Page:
Arts

Television
4:14 pm
Sat October 6, 2012

A Comedienne's Crowning Achievment

Carol Burnett shares a laugh with Tim Conway during taping of her final show , March 19, 1978 after 11 years of music and comedy on CBS. "I think it's classier to leave before you're asked to leave, " Miss Burnett said during a break in Friday's taping. "I'm proud of our show. I'm no dummy. It's time to put it to bed. "
George Brich AP

Originally published on Sun October 7, 2012 10:26 am

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Arts & Life
4:11 pm
Sat October 6, 2012

Three-Minute Fiction: 'Application Of Grease'

Originally published on Sat October 6, 2012 9:20 pm

Round 9 of Three Minute Fiction is currently underway. Readers from more than a dozen graduate programs are plowing through the nearly 4,000 entries received. Host Guy Raz shares one of the favorite picks so far, The Generous Application of Grease by Stephen Fratus of Walnut Creek, Calif. You can read the full story below along with other stories at www.npr.org/threeminutefiction.

Author Interviews
6:58 am
Sat October 6, 2012

Fallen 'Lion': How The 'House Of Assad' Came Down

Originally published on Sat October 6, 2012 6:55 pm

Transcript

SCOTT SIMON, HOST:

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Movie Interviews
6:58 am
Sat October 6, 2012

Ben Affleck Brings A Crisis To The Big Screen

In Argo, Affleck plays CIA agent Tony Mendez, who must save six U.S. diplomats trapped in Iran.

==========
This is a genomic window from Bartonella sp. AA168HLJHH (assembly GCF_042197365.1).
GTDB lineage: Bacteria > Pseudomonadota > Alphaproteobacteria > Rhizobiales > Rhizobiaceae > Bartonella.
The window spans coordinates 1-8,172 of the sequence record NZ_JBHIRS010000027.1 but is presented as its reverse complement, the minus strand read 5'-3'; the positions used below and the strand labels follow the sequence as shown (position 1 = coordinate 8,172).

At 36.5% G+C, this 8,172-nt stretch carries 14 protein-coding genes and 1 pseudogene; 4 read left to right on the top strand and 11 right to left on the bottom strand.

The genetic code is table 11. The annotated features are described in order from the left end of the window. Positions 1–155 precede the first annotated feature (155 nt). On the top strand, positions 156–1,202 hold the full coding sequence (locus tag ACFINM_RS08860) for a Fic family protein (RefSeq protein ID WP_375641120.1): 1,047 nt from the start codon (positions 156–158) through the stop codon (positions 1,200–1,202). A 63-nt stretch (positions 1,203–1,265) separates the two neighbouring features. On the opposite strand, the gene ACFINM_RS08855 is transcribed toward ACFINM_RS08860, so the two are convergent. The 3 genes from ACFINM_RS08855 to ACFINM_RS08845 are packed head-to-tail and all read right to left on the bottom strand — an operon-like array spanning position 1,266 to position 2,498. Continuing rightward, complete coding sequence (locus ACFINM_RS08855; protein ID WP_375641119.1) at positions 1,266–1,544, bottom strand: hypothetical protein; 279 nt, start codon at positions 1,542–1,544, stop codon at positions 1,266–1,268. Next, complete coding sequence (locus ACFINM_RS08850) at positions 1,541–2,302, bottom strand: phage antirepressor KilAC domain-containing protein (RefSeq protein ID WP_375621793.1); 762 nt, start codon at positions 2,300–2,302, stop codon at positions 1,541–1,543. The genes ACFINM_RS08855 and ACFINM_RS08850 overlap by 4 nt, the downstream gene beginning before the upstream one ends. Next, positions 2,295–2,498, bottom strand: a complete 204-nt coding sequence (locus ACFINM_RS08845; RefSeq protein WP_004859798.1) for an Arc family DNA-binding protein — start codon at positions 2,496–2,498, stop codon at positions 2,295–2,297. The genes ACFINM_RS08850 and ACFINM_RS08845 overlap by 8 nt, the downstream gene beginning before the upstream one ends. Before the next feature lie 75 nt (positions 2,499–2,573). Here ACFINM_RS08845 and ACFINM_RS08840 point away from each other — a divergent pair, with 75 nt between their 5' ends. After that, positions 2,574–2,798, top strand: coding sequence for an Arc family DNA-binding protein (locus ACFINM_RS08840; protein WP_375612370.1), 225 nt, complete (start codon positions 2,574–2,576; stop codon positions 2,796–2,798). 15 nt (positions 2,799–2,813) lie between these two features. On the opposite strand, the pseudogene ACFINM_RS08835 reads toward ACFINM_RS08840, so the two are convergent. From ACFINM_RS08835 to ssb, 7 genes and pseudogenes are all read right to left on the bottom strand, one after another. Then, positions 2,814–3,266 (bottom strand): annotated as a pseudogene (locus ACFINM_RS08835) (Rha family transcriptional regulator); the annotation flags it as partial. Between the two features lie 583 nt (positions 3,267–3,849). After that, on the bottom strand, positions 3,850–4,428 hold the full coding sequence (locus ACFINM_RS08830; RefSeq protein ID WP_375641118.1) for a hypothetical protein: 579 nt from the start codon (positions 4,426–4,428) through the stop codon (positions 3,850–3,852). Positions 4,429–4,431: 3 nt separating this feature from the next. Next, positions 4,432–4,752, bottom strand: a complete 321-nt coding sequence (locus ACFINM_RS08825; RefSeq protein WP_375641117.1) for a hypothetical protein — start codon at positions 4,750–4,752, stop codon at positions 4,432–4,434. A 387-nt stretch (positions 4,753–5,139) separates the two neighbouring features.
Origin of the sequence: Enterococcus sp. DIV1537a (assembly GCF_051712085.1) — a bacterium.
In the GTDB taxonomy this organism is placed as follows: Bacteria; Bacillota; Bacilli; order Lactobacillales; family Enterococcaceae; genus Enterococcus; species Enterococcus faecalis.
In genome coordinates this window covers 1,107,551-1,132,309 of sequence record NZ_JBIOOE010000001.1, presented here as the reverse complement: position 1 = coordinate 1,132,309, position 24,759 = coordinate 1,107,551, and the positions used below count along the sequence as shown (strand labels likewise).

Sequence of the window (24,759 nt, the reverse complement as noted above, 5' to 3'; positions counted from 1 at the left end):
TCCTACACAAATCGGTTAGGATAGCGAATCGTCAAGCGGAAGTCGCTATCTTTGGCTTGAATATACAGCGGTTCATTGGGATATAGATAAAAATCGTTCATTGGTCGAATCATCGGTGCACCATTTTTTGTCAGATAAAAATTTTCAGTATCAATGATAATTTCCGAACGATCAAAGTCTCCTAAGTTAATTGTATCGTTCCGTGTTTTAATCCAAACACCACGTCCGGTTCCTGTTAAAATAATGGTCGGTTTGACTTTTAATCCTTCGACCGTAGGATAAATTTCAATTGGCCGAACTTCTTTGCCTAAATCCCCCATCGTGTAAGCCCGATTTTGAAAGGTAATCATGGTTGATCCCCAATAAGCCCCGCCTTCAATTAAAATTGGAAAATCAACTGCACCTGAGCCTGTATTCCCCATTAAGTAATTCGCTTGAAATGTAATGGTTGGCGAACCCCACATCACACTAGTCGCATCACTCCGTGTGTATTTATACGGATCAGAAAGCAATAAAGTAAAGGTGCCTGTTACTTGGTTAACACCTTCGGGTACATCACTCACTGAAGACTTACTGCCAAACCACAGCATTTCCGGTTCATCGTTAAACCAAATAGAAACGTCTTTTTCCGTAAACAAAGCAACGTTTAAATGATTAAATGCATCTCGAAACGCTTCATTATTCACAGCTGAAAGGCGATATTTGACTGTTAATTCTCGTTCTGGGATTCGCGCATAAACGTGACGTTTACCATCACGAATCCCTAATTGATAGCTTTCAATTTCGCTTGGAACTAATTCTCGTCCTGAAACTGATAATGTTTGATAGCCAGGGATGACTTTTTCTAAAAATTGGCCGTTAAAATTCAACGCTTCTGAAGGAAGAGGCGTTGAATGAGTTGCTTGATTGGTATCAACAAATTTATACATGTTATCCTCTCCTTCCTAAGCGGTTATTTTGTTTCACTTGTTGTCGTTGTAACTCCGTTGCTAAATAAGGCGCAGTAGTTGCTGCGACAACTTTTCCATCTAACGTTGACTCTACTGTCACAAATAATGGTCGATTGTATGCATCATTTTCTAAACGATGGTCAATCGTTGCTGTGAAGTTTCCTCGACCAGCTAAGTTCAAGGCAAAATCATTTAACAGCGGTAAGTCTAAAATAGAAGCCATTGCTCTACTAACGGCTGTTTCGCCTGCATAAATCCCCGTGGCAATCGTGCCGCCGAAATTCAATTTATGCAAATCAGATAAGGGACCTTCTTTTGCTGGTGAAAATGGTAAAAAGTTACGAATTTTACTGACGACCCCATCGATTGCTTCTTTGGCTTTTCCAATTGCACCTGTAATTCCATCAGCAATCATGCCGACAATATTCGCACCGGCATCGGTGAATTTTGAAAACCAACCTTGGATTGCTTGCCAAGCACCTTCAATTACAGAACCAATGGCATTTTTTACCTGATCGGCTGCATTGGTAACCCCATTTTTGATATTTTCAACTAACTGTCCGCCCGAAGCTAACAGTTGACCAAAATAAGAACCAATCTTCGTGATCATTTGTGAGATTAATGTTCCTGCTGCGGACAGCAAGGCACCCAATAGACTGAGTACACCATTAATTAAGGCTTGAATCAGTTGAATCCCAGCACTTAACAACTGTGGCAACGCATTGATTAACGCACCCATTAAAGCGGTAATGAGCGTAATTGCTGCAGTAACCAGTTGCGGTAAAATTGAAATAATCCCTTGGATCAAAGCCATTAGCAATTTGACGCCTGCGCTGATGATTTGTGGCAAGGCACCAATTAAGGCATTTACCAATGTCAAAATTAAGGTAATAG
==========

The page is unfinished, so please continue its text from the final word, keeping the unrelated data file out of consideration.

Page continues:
Claire Folger Warner Bros. Pictures

Originally published on Wed February 20, 2013 11:43 am

Ben Affleck's new film, Argo, jolts us back to 1979.

Iran is in revolution and protesters storm the U.S. Embassy in Tehran. The American hostage crisis begins as all the U.S. diplomats inside the embassy are captured and blindfolded — except for six, who escape to the Canadian ambassador's residence and hide there.

But how long can they be safe?

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Author Interviews
4:59 am
Sat October 6, 2012

A Love Song To Family, New York In 'Sunlight'

Hulton Archive Getty Images

Originally published on Sat October 6, 2012 6:55 pm

When we get an early glimpse of Harry Copeland, he's falling in love in an instant, with a girl he sees on the Staten Island Ferry. Her hair "trapped the sun and seemed to radiate light," he writes, "and with New York in 1947, when it brimmed with color, light, drama and a babble of voices that reminded him of the world he fought to save as a paratrooper in World War II."

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